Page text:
Robert gorelangton coming soon
Hamilton is easily the most original American musical to have touched down in the West End in the past year. But the most unlikely of next year will surely be Come From Away. It’s a feelgood show despite being about the hideously grim attacks of 9/11.
I love this musical, which I have just seen on Broadway, for several reasons, not least because it is set in the little town of Gander in remote Newfoundland. I’ve been there. Gander has 10,000 people, seven traffic lights and the occasional stray moose. When the Twin Towers were attacked, 38 planes were diverted to Gander’s airport, with their 7,000 passengers and crew, including several cats and dogs and a pair of chimpanzees en route to a zoo.
Come From Away is all about the day after, when local Newfoundlanders instinctively took in the stranded ‘plane people’. Everyone got busy. The air traffic controllers made chilli. Three hot meals a day were conjured up for thousands under the command of a genial, if frazzled mayor. The local ice rink was used as a giant fridge. Various faiths were catered for, fresh clothes provided, kids looked after. When the travellers got back on their planes a few days later, some were in love, some distraught with grief, but all were grateful to the islanders who refused cash or thanks. These temporary refugees left Gander, but Gander never left them.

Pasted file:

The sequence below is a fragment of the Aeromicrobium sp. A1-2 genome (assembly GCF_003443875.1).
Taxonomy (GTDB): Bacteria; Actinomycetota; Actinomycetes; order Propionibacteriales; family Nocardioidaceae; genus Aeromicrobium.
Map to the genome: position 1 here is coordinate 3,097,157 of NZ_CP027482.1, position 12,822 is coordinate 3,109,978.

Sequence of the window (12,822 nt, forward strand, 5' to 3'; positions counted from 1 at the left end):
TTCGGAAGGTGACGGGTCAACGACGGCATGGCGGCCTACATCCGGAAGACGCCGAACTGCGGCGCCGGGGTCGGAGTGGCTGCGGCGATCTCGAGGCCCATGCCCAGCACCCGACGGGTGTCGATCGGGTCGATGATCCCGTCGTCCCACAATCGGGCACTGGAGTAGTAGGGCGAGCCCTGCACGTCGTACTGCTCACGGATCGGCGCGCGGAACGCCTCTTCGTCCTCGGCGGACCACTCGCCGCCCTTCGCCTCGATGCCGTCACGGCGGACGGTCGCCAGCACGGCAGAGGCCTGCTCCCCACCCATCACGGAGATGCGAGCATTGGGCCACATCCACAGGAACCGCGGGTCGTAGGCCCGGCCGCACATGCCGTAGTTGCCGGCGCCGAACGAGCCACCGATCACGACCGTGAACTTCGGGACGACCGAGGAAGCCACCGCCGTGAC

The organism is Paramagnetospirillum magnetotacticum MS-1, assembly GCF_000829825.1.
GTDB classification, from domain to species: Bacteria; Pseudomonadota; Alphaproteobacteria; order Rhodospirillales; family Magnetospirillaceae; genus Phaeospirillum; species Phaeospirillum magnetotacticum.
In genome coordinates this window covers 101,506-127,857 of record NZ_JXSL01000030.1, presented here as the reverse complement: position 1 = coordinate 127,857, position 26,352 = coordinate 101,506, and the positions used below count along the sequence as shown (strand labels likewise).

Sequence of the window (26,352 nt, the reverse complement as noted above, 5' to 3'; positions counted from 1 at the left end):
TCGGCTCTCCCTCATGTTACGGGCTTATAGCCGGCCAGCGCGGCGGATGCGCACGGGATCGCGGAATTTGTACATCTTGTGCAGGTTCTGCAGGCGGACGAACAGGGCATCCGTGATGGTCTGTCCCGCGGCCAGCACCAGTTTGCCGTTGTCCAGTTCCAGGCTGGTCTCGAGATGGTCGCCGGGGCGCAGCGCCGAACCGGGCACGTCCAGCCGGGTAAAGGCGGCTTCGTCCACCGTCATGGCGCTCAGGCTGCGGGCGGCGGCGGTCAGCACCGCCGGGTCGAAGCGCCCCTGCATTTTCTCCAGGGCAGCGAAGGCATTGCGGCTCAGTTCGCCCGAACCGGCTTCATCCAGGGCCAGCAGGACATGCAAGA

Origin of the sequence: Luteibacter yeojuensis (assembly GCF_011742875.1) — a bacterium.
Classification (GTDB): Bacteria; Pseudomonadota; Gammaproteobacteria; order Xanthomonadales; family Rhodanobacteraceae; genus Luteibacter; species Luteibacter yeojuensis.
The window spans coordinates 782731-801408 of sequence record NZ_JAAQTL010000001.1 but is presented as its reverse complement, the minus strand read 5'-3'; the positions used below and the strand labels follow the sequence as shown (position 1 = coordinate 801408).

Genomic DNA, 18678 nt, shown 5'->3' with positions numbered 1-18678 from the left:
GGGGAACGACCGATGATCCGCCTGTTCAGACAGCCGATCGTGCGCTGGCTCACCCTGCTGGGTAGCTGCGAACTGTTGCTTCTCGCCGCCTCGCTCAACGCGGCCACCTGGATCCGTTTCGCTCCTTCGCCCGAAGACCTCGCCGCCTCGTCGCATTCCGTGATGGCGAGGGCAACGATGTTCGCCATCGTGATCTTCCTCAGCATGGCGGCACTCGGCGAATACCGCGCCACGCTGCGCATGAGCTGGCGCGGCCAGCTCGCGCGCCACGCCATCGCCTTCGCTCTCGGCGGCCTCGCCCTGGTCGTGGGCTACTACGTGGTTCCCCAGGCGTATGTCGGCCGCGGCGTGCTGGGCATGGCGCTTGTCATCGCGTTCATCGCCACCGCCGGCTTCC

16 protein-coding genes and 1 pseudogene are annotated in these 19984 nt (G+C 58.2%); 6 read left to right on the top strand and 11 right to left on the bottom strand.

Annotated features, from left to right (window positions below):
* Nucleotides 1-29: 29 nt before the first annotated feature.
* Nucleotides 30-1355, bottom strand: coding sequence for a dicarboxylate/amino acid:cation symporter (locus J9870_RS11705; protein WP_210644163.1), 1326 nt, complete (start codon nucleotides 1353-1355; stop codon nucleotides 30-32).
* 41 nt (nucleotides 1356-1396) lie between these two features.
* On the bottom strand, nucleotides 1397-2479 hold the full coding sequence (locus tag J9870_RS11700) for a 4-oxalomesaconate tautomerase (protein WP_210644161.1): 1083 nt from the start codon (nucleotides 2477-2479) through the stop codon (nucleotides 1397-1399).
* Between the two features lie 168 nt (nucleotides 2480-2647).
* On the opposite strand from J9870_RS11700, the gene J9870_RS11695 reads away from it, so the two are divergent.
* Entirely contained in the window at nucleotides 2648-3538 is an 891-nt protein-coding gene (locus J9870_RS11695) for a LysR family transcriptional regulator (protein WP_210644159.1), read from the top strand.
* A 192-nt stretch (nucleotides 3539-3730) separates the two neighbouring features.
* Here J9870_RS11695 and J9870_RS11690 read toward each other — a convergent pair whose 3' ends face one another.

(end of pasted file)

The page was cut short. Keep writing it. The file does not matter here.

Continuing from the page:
The musical comes from husband-and-wife team David Hein and Irene Sankoff. They hit upon this story (there was also a BBC radio play, The Day The Planes Came) and went to Newfoundland to interview the locals. They boiled down hours of material for this remarkable show. The result is crisply directed by Christopher Ashley with no design bells or whistles, just lots of snappy roleswapping and Celtic-flavoured folk-rock from what sounds like a well-oiled Newfoundland pub band.
The cast features big-hearted locals and a shy British traveller who finds romance on the ground. There are ‘Newfie’ scenes involving ritual fish-kissing and a local rum called screech (the sound people make when they drink it). In London the cast will feature Rachel Tucker (from Wicked) as Captain Beverley Bass, who was American Airlines’ first female captain. This is not a show built on stars or power ballads. It’s